Asian-origin waste plant boss fined for obstructing environment agency officers
The director of Keep Green Ltd in London has been fined £3,000 for twice refusing entry to officers from the Environment Agency to the plant
Plastic waste that was not affected by a fire is pictured at a plastic recycling dump in Valle de Chalco, Mexico January 30, 2024. REUTERS/Raquel Cunha
An Asian-origin owner of a waste treatment plant in east London was fined after she barred UK Environment Agency inspectors from entering the site unless they handed over thousands of pounds in bogus fees.
Gurjit Athwal, director of Keep Green Ltd, has been fined £3,000 with more than double that in costs and other court charges for twice refusing entry to officers from the Environment Agency.
The officers wanted to follow up concerns about the amount of waste stored at the site on the banks of the river Thames since the last visual check six months ago.
“One of the most direct ways the Environment Agency can ensure companies like Keep Green operate without harming the environment is through inspecting waste sites and other commercial operations,” said Barry Russell, environment manager for the Environment Agency in north and east London.
“Athwal intentionally obstructed Environment Agency staff carrying out their work to keep communities safe. Her fine will hopefully show her and others that her actions were unacceptable. My officers must be able to inspect permitted sites,” he said.
“Our investigation into how the waste operation is run at Atcost Road continues, although the permit to treat waste there is now held by a third party,” he added.
One of the officers called at Keep Green in Atcost Road, Barking, in February last year.
Barkingside Magistrates’ Court in east London heard Athwal stopped a female officer from entering the premises in a busy industrial area north of the river. She demanded £500 and insurance documents from the officer before she would let her in.
Environment Agency staff have powers of entry to visit and inspect any location that holds a permit to operate and do not pay sites they regulate. Therefore, refusal to let inspections take place is a criminal offence.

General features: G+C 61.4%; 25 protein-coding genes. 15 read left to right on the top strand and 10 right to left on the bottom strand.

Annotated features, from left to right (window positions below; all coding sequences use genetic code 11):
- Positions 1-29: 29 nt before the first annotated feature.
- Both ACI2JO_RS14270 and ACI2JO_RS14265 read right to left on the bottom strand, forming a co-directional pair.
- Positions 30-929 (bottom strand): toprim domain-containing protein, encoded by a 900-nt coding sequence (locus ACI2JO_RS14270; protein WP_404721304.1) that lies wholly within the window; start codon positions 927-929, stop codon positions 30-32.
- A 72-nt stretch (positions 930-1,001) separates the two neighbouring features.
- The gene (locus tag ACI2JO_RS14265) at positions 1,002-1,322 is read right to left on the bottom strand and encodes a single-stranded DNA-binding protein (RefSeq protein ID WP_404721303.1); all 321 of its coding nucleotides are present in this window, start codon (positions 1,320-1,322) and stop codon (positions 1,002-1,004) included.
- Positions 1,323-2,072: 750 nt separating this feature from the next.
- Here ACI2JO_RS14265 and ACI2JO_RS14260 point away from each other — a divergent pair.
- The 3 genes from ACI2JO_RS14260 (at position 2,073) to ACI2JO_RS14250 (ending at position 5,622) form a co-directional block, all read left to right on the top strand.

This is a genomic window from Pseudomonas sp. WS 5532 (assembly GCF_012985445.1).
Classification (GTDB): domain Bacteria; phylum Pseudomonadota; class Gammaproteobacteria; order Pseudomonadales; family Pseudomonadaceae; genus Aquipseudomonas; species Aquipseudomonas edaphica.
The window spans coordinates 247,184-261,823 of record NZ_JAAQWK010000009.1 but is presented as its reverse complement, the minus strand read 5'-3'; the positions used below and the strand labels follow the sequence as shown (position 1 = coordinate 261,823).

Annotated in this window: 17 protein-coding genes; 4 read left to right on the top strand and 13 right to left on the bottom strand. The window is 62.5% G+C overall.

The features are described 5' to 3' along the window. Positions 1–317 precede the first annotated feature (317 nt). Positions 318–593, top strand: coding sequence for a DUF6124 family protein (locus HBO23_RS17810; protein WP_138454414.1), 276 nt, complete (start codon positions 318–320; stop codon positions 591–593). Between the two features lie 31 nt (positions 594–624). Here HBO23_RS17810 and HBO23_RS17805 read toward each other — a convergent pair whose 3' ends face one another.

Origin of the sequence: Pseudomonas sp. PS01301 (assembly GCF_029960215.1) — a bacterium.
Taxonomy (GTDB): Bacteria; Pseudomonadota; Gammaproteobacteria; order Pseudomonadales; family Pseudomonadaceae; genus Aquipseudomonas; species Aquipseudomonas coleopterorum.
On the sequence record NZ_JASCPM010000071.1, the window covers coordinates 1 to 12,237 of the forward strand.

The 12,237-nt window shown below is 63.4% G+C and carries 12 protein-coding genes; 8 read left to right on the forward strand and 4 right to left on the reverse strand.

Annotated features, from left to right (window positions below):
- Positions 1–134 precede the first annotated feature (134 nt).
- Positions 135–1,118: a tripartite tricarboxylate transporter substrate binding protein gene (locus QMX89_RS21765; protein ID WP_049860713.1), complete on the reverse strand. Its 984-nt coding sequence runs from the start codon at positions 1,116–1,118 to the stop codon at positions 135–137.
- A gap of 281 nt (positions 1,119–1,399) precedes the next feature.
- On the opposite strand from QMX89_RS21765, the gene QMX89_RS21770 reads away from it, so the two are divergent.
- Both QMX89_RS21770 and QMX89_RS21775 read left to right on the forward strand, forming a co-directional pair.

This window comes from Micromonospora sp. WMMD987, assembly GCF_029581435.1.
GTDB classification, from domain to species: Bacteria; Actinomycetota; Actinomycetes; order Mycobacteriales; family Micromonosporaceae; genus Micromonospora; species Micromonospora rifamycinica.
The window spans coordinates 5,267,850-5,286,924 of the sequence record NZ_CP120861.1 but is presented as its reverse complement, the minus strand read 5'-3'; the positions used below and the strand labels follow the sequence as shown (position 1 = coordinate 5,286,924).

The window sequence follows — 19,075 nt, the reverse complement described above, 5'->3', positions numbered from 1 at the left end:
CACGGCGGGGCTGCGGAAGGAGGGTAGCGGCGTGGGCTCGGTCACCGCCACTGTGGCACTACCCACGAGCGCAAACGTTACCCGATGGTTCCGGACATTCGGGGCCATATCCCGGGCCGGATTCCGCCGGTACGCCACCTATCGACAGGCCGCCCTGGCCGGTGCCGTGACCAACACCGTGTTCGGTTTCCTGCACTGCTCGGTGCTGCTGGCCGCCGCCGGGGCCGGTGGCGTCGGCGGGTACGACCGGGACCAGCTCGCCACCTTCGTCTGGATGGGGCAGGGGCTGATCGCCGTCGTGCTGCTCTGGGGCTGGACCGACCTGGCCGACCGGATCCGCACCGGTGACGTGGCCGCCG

The officer left, having explained to Athwal why she was there, but the 51-year-old wouldn’t listen or look at the officer’s authorisation card, which listed her powers as an Environment Agency member of staff.
Athwal later made a number of unsubstantiated claims about the officer in writing, saying she abused her position, adding the Environment Agency official had lied about being denied access to the site. When asked to follow-up the allegations in detail by the Environment Agency, she failed to do so.
The officer went back to Atcost Road with a colleague two months later, in April, but Athwal again denied them entry to her business and demanded money.
This time, Athwal made notes and did look at the officers’ cards, but still told them they weren’t coming in, claiming to video them on her mobile phone.
Following the second visit, Athwal invoiced the Environment Agency for £1,500 for “an inspection fee” and what she called “written descriptions”. However, the UK Environment Agency said it doesn’t pay any operator whose site it regulates.
In a letter Athwal sent the officers with the invoice, she blamed the handwritten notes on a speech impairment, but that was the first the inspectors had heard about it.
In July last year, five months after Athwal halted the first inspection and three months after she did it again, the Environment Agency summoned her to an interview. Athwal again demanded hundreds of pounds to attend, and even wanted her travel costs paid. The interview never took place.
The court heard that between February 24 and April 18, 2023, Athwal intentionally obstructed Environment Agency officers in “the exercise or performance of their powers or duties”.
She was charged with breaching regulation 34(2) of the Environmental Permitting (England and Wales) Regulations 2016. The law explains how the Environment Agency has “a duty to make appropriate periodic inspections of regulated facilities to ensure that the operator is complying with their permit.”
In addition to the £3,000 fine, magistrates ordered Athwal to pay another GBP £3,000 in costs, and a victim surcharge of £1,200.